A study by USA Today last year reported that in 2016-17, Arkansas’ athletic department had revenues of $129,680,808, against expenses of $112,902,774. When Long first took the reins of the department in 2008, the total athletic budget was under $70 million. Today, Arkansas ranks 18th in all of college athletics in revenue.
The UA athletic budget always was dependent on the amount of money brought in by ticket sales from all sports. Total revenue from ticket sales (season tickets and single-game sales) was $40.8 million in 2017, according to information from the U of A. Contributions to the Razorback Foundation, the private fundraising arm of the athletic department, totaled $24.9 million that year. With the IMG contract, merchandising and SEC revenue sharing of its rights contracts, Arkansas earned $60.5 million in 2017. Arkansas was one of the few schools listed in all of college athletics that gain additional income through student fees for athletics.
Now, however, for the fears that lie ahead: Losing horribly in football in 2018 under first-year coach Chad Morris after the disastrous end to the Bielema era has seen Arkansas football ticket sales drop precipitously. The Razorbacks announced that more than 64,000 tickets were sold to the Alabama game during that 2018 season, the biggest one-game amount at Fayetteville, but the U of A in 2018 also began releasing details of “scanned” tickets, or fans that actually attended games. There were about 14,000 fewer people on hand than tickets sold. And that was a good day for Razorback football last year. Arkansas, with about 76,000 seats available, had only one “scanned ticket” attendance of 50,000 at home all season. Attendance was more in the line of 30,000 or more empty seats.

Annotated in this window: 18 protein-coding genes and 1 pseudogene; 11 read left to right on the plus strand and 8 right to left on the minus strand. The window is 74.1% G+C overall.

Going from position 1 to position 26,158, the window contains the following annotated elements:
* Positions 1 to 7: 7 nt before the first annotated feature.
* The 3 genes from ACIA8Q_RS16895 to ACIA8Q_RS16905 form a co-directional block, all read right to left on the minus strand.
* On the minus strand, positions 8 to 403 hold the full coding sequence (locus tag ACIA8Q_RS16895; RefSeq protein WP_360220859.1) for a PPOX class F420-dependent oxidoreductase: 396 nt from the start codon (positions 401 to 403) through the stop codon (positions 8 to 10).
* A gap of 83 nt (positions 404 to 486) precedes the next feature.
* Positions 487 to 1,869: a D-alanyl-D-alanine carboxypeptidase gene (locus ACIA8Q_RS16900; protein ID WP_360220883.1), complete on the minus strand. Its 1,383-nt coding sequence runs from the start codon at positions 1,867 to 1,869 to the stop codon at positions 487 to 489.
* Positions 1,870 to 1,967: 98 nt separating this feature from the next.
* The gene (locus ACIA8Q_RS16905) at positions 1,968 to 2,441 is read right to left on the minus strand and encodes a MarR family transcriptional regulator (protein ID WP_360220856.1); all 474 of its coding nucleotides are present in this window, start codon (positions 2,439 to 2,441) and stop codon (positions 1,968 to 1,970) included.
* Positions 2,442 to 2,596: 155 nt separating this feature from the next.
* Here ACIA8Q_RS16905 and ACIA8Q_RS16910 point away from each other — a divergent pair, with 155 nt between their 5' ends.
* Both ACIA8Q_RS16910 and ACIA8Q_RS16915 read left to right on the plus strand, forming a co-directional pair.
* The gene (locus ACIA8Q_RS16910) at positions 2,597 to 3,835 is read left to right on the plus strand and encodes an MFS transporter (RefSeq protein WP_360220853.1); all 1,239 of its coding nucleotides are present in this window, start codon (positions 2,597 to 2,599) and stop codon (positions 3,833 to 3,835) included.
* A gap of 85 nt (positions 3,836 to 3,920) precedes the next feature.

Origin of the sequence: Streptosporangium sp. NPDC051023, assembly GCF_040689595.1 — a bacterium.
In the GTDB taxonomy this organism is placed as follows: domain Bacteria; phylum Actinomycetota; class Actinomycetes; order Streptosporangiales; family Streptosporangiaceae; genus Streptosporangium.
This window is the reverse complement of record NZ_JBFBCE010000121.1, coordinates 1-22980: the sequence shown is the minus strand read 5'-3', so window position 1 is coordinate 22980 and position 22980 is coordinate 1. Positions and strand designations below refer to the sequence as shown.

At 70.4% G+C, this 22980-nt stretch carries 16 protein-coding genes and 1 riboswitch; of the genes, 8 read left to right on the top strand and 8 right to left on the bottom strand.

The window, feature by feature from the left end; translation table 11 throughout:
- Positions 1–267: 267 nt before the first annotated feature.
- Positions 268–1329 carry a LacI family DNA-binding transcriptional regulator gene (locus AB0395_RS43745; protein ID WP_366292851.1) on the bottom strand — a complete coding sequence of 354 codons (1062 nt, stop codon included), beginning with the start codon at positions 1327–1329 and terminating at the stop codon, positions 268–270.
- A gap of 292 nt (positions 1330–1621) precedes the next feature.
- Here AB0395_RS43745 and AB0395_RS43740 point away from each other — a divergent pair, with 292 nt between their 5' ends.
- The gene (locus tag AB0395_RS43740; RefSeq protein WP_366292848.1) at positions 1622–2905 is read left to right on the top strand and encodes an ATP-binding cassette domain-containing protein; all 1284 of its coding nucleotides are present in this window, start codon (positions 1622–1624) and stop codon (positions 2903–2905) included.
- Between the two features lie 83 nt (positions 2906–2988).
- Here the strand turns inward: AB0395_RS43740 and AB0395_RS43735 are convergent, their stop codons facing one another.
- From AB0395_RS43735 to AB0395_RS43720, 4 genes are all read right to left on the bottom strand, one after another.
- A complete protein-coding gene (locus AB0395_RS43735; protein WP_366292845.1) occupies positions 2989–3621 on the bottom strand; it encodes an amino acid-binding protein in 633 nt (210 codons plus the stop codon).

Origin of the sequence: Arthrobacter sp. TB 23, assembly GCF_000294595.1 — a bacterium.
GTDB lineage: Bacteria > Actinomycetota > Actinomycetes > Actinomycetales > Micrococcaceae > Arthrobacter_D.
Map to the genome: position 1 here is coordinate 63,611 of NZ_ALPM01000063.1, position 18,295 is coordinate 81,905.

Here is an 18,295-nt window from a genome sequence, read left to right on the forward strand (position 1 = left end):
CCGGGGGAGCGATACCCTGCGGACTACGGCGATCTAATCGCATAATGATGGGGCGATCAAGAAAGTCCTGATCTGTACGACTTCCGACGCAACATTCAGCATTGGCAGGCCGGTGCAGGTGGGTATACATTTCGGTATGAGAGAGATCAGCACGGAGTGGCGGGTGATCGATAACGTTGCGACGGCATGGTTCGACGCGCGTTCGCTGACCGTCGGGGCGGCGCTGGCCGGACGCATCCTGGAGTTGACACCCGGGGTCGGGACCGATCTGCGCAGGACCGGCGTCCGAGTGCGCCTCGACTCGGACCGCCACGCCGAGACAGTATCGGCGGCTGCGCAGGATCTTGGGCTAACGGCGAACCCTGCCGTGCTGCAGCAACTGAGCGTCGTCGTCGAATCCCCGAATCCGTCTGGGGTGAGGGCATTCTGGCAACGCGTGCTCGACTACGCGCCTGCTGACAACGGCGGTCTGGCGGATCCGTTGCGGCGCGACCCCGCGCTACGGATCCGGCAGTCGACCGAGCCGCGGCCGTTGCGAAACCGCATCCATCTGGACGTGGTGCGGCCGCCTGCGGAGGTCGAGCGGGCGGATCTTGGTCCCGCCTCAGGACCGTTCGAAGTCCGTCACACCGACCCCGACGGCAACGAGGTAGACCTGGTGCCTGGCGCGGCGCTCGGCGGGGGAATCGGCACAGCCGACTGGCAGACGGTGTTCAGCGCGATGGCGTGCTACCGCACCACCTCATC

That becomes a worry for Arkansas only because Jeff Long committed $100 million of a $160-million plus expansion of the north end zone of Reynolds Razorback Stadium to bond financing, with future ticket sales over the next 20 years used against that borrowing. The new north end zone of the stadium, containing high-dollar skyboxes and other expensive seating, appeared only half-full at best throughout the 2-10 season under Morris.